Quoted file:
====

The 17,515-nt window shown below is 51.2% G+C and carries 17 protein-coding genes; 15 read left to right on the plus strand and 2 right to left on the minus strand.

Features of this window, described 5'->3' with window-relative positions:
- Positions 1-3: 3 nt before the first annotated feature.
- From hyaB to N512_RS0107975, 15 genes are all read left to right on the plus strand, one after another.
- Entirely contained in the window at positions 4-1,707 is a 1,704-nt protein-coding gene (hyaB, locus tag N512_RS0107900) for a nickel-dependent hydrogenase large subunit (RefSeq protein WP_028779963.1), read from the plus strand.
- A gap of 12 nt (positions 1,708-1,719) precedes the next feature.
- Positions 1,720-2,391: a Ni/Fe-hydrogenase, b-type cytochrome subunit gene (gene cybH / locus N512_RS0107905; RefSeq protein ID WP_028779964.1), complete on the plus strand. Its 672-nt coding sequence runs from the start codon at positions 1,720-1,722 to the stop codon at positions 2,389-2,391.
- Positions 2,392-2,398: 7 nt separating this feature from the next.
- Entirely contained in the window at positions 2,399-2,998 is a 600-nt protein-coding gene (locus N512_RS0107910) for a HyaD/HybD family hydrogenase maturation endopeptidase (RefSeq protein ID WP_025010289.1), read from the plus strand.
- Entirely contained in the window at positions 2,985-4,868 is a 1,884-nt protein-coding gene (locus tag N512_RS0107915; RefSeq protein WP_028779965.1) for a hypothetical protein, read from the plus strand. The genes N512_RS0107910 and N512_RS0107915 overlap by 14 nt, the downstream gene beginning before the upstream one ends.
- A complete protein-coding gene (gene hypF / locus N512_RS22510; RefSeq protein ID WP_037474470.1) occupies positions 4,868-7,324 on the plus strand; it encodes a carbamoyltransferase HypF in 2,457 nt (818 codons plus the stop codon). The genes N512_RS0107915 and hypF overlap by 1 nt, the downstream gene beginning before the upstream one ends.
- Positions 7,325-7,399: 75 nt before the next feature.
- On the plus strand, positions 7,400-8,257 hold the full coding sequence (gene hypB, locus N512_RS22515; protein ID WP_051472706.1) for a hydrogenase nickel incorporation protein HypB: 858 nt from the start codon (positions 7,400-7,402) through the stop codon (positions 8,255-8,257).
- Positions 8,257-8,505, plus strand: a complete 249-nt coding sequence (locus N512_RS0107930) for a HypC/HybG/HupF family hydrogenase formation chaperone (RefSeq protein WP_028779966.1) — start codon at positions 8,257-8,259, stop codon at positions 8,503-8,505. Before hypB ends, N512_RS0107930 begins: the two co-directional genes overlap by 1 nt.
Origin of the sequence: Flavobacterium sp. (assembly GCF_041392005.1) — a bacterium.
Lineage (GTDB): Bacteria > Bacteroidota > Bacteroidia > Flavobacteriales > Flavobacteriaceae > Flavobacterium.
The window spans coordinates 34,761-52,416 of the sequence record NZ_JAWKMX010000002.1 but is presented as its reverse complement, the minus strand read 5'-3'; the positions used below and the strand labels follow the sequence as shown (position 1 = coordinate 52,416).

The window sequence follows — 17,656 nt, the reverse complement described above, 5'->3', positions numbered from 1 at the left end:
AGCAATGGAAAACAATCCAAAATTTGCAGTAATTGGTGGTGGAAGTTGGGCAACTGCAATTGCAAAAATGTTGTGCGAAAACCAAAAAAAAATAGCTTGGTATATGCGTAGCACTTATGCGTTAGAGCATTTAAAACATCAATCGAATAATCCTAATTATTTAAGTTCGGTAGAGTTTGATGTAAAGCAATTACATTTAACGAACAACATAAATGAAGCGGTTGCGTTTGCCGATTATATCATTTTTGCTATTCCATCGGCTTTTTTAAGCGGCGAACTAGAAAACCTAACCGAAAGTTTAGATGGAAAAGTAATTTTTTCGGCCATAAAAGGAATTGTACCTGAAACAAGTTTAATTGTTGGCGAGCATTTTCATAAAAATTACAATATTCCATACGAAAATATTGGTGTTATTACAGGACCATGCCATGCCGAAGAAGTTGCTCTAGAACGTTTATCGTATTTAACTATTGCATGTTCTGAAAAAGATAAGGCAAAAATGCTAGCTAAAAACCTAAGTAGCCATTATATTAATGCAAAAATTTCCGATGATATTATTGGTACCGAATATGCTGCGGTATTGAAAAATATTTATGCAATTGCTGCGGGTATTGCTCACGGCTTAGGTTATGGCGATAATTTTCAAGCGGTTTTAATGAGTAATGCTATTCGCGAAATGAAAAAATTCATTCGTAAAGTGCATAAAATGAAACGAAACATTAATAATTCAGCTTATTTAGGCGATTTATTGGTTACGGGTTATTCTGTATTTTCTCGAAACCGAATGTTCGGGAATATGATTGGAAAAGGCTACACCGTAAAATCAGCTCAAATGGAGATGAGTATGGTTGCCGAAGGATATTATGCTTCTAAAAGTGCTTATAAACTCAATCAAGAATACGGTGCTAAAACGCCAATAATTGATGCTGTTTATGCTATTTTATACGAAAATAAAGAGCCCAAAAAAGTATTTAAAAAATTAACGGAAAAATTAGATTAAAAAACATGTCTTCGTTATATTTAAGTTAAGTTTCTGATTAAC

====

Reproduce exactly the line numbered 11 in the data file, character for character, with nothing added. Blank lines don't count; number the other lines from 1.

- A complete protein-coding gene (gene hypF / locus N512_RS22510; RefSeq protein ID WP_037474470.1) occupies positions 4,868-7,324 on the plus strand; it encodes a carbamoyltransferase HypF in 2,457 nt (818 codons plus the stop codon). The genes N512_RS0107915 and hypF overlap by 1 nt, the downstream gene beginning before the upstream one ends.